“We recently saw more women from Afghanistan that started to connect with our program,” Finney said. “We found a couple of folks from within the Afghan community that were already recognized as leaders and were happy to join us.”

Just since July, the nonprofit began making an intentional effort to make room for refugees from different countries.

“I think we have at least one or two people from each of the major languages that we anticipate the largest numbers of refugees coming from in the next couple of years,” Finney said. “We want to make sure that we take our time expanding. Every culture presents unique opportunities and challenges.”

When the nonprofit was started, there were just five employees including Finney. Now, there are 23.

But the Thrive building was a hotel, not an office. Adequate working space for the growing number of employees has been limited.

Community aid

Every year, all of Spokane’s credit unions come together to volunteer at or donate to a local organization.

“We call it time and treasure,” said Kathleen Schilb, Horizon Credit Union community engagement manager.

Schilb helped organize the event that pooled over 100 volunteers to renovate the old hotel.

“It was a very joyful day,” she said. “We came to help and they knew exactly what was needed.”

Improvement efforts had four areas of focus: winterizing the exterior, including the community garden; painting over drab, antiquated wallpaper; organizing community donations; and demolishing an area previously used as a bar and dining hall to become administrative offices.

“The basement was wall-to-wall stuff,” Schilb said. “They’re so busy serving the community, they don’t have time to organize.”

The basement was packed with donations from the community, including bicycles, sporting goods, clothing and more.

Volunteers installed 40 shelving units.

Now that the dining hall and bar is cleared, she said a contractor will be hired to build desks for the nonprofit’s workers.

Improvements to the building will help Finney pursue ideas to grow the organization into an economic force.

“I would love to find ways to partner with builders, construction companies or homeowners associations to create a track for newly arriving refugees into the skilled trades,” Finney said.

“Part of our housing shortage is because we don’t have enough skilled laborers; it’s a huge pinch point in the industry right now,” he said. “If we can track refugees in those fields, that can be a part of the solution.”

Finney has begun discussion with construction and subcontracting companies.

“I haven’t cracked the nut on that piece yet, but that’s one of the pieces that I dream about,” he said.

According to Finney, the Thrive team works closely with local organizations to fill gaps in the Spokane labor force.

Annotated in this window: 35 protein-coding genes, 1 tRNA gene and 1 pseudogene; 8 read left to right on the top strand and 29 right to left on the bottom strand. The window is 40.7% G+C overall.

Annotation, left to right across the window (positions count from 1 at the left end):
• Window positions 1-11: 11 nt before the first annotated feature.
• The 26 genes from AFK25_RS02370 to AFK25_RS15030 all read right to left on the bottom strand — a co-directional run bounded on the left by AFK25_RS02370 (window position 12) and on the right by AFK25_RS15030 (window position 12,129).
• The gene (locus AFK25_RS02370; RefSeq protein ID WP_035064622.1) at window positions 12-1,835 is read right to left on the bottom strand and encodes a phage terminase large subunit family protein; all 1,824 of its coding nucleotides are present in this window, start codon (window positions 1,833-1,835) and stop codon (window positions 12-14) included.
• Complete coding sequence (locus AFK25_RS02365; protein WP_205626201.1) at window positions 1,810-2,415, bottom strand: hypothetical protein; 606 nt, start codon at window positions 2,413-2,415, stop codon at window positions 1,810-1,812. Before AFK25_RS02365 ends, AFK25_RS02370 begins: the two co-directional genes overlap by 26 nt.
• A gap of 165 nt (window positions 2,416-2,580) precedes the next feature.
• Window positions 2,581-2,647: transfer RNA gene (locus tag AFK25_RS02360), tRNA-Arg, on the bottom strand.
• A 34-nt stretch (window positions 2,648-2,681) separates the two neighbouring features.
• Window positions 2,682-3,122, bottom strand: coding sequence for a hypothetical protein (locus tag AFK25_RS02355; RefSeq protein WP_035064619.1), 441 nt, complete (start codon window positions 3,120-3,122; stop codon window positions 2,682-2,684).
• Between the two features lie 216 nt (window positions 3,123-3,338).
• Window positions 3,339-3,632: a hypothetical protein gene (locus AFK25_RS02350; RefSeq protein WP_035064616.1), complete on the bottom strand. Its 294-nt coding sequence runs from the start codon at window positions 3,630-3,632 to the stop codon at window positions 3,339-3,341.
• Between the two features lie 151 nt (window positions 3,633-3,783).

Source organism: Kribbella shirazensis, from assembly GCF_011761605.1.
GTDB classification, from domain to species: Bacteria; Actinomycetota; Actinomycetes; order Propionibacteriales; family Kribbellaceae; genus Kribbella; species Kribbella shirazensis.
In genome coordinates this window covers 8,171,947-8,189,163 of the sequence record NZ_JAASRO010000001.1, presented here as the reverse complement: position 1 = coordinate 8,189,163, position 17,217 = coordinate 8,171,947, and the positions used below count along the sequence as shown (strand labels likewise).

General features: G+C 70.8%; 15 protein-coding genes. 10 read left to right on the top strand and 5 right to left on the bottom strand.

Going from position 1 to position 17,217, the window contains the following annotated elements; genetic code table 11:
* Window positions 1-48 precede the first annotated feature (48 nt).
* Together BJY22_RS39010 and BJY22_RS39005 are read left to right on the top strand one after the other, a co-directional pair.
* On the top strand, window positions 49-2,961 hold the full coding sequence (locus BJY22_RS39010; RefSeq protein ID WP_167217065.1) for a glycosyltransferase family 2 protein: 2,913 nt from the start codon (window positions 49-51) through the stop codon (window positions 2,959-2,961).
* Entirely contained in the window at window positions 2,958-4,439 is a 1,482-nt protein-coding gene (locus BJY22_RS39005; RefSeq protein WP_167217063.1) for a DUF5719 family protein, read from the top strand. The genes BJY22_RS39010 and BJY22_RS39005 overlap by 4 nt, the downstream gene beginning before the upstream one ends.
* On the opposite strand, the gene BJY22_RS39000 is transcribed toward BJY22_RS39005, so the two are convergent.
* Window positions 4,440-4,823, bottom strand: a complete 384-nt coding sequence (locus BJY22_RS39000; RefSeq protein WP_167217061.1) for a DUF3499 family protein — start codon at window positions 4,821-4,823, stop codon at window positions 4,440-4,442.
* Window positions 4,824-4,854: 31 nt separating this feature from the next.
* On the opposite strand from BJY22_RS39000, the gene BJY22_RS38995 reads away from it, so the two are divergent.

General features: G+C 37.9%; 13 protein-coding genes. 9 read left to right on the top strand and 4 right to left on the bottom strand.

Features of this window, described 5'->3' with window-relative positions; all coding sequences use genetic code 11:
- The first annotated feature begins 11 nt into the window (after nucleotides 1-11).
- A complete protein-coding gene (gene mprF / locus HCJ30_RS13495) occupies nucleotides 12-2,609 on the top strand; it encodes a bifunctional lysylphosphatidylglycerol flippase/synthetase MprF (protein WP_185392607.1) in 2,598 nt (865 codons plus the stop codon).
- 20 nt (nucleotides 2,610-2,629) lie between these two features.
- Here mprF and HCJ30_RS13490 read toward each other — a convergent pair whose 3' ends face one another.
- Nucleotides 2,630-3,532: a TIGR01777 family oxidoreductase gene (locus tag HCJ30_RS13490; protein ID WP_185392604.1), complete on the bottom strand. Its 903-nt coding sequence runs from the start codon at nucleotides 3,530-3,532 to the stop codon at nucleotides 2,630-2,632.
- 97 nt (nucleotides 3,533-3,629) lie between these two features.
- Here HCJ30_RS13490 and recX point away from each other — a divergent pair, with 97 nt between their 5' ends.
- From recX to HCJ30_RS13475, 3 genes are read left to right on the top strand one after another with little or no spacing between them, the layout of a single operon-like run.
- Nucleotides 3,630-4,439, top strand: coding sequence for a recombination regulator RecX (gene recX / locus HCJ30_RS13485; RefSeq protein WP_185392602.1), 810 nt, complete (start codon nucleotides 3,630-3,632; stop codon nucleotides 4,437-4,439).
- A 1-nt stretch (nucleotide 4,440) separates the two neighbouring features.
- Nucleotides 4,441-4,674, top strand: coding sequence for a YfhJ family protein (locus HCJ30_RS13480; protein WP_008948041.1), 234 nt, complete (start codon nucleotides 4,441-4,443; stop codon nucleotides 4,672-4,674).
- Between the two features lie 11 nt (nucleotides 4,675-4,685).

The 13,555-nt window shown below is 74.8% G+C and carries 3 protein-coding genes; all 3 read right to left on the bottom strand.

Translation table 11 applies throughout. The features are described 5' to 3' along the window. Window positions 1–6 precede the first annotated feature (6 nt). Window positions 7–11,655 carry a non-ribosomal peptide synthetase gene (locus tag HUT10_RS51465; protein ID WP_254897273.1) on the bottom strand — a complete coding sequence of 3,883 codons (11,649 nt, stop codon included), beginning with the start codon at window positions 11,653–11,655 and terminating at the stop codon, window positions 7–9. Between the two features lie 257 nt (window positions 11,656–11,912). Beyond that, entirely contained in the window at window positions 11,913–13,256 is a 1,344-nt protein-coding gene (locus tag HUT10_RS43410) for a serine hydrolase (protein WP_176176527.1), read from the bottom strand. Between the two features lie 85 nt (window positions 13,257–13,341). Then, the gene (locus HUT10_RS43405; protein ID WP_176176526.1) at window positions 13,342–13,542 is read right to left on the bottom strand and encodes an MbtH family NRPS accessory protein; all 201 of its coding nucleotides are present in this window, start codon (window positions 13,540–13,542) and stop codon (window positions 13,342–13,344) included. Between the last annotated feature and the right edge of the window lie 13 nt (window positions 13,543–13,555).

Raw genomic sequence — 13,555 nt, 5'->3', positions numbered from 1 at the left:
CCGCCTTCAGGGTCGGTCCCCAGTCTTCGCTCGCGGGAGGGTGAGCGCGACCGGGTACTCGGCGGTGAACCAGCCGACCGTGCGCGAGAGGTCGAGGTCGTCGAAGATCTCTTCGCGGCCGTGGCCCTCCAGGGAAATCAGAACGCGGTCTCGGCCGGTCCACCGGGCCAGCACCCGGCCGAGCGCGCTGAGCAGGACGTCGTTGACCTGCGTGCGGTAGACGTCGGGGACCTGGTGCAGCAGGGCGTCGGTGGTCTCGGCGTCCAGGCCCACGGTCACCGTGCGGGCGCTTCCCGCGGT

Providence Sacred Heart recruits Thrive residents to do entry-level jobs like custodial work and has helped to get them certified as nursing assistants.

Numerous construction companies in town are owned by Slovak people and recruit help as well, Finney said. This is the work Kyrylo Kish is doing.

After a workshop held by representatives from Super 8, the hotel company hired eight people on the spot, Finney said.

Other hotels work with Thrive to fill vacant hospitality positions, including the Davenport Hotel, which hired Blakho and Hajmoussa.

This is why it is great to have a pipeline of refugees in a city, according to Finney.

“A lot of people look at refugee immigration as a zero-sum game,” he said. “But that’s not the case. It’s never been the case.”

“You bring a refugee in here and you’re not giving away a slice of the pie, you’re bringing somebody else in who can build a bigger pie for all of us. And it’s really fun to work in that space.”

Finney is also working to build more transitional housing. Plans haven’t been finalized, but he said sometime in 2025, a 44-unit development will be constructed.

“By owning and managing our own apartment buildings, we can keep our costs low and can just run apartments like a business would,” Finney said. “That would be a really fun thing to announce, once that is signed and sealed, because that would be amazing for the community.”

As Thrive continues to grow, so will Spokane’s refugee population.

Blakho has some advice for them.

“When you come, expect different people, different traditions and costumes – accept them,” he said. “This is your new life.”

“You will get financial help from the government but don’t rely on it. When you become financially independent, you will believe in yourself and find confidence in your abilities.”